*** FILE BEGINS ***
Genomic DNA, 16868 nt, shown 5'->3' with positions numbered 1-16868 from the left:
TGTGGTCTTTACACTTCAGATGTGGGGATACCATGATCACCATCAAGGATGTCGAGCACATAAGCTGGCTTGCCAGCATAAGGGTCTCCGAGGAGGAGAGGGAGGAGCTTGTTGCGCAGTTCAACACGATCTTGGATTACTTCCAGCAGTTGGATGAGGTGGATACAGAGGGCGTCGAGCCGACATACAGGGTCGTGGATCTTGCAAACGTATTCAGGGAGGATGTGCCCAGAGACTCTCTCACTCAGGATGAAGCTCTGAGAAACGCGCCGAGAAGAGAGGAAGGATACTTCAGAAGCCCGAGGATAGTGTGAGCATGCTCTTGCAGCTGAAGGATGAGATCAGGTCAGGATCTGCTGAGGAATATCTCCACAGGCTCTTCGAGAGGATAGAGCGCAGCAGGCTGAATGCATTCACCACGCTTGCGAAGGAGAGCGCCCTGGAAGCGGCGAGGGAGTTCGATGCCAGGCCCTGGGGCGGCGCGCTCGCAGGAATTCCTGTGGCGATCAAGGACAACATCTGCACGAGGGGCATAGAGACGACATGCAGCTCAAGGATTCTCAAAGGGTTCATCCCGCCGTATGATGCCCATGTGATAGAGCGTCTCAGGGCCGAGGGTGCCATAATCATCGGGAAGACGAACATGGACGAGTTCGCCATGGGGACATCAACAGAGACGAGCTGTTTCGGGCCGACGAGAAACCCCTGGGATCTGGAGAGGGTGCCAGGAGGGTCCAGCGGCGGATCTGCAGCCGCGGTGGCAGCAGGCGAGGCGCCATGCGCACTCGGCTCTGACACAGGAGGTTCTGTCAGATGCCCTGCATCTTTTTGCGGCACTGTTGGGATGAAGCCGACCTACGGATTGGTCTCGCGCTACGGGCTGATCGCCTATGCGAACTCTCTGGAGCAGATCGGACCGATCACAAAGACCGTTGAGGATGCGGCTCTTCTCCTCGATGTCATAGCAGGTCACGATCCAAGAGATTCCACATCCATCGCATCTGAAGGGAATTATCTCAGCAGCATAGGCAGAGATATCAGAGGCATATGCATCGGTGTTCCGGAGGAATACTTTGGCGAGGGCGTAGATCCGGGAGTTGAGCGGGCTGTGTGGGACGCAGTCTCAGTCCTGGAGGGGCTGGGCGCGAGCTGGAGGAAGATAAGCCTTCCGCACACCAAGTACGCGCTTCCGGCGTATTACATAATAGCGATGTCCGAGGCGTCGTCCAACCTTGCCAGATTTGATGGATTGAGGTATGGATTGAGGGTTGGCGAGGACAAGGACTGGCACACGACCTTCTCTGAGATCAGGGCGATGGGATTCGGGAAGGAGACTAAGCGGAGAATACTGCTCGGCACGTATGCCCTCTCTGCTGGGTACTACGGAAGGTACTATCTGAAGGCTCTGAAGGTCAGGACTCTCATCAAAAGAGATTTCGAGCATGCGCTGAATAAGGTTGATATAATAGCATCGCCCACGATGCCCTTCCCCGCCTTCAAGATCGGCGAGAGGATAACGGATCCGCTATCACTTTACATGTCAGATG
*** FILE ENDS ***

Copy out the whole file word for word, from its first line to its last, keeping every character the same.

Genomic DNA, 16868 nt, shown 5'->3' with positions numbered 1-16868 from the left:
TGTGGTCTTTACACTTCAGATGTGGGGATACCATGATCACCATCAAGGATGTCGAGCACATAAGCTGGCTTGCCAGCATAAGGGTCTCCGAGGAGGAGAGGGAGGAGCTTGTTGCGCAGTTCAACACGATCTTGGATTACTTCCAGCAGTTGGATGAGGTGGATACAGAGGGCGTCGAGCCGACATACAGGGTCGTGGATCTTGCAAACGTATTCAGGGAGGATGTGCCCAGAGACTCTCTCACTCAGGATGAAGCTCTGAGAAACGCGCCGAGAAGAGAGGAAGGATACTTCAGAAGCCCGAGGATAGTGTGAGCATGCTCTTGCAGCTGAAGGATGAGATCAGGTCAGGATCTGCTGAGGAATATCTCCACAGGCTCTTCGAGAGGATAGAGCGCAGCAGGCTGAATGCATTCACCACGCTTGCGAAGGAGAGCGCCCTGGAAGCGGCGAGGGAGTTCGATGCCAGGCCCTGGGGCGGCGCGCTCGCAGGAATTCCTGTGGCGATCAAGGACAACATCTGCACGAGGGGCATAGAGACGACATGCAGCTCAAGGATTCTCAAAGGGTTCATCCCGCCGTATGATGCCCATGTGATAGAGCGTCTCAGGGCCGAGGGTGCCATAATCATCGGGAAGACGAACATGGACGAGTTCGCCATGGGGACATCAACAGAGACGAGCTGTTTCGGGCCGACGAGAAACCCCTGGGATCTGGAGAGGGTGCCAGGAGGGTCCAGCGGCGGATCTGCAGCCGCGGTGGCAGCAGGCGAGGCGCCATGCGCACTCGGCTCTGACACAGGAGGTTCTGTCAGATGCCCTGCATCTTTTTGCGGCACTGTTGGGATGAAGCCGACCTACGGATTGGTCTCGCGCTACGGGCTGATCGCCTATGCGAACTCTCTGGAGCAGATCGGACCGATCACAAAGACCGTTGAGGATGCGGCTCTTCTCCTCGATGTCATAGCAGGTCACGATCCAAGAGATTCCACATCCATCGCATCTGAAGGGAATTATCTCAGCAGCATAGGCAGAGATATCAGAGGCATATGCATCGGTGTTCCGGAGGAATACTTTGGCGAGGGCGTAGATCCGGGAGTTGAGCGGGCTGTGTGGGACGCAGTCTCAGTCCTGGAGGGGCTGGGCGCGAGCTGGAGGAAGATAAGCCTTCCGCACACCAAGTACGCGCTTCCGGCGTATTACATAATAGCGATGTCCGAGGCGTCGTCCAACCTTGCCAGATTTGATGGATTGAGGTATGGATTGAGGGTTGGCGAGGACAAGGACTGGCACACGACCTTCTCTGAGATCAGGGCGATGGGATTCGGGAAGGAGACTAAGCGGAGAATACTGCTCGGCACGTATGCCCTCTCTGCTGGGTACTACGGAAGGTACTATCTGAAGGCTCTGAAGGTCAGGACTCTCATCAAAAGAGATTTCGAGCATGCGCTGAATAAGGTTGATATAATAGCATCGCCCACGATGCCCTTCCCCGCCTTCAAGATCGGCGAGAGGATAACGGATCCGCTATCACTTTACATGTCAGATG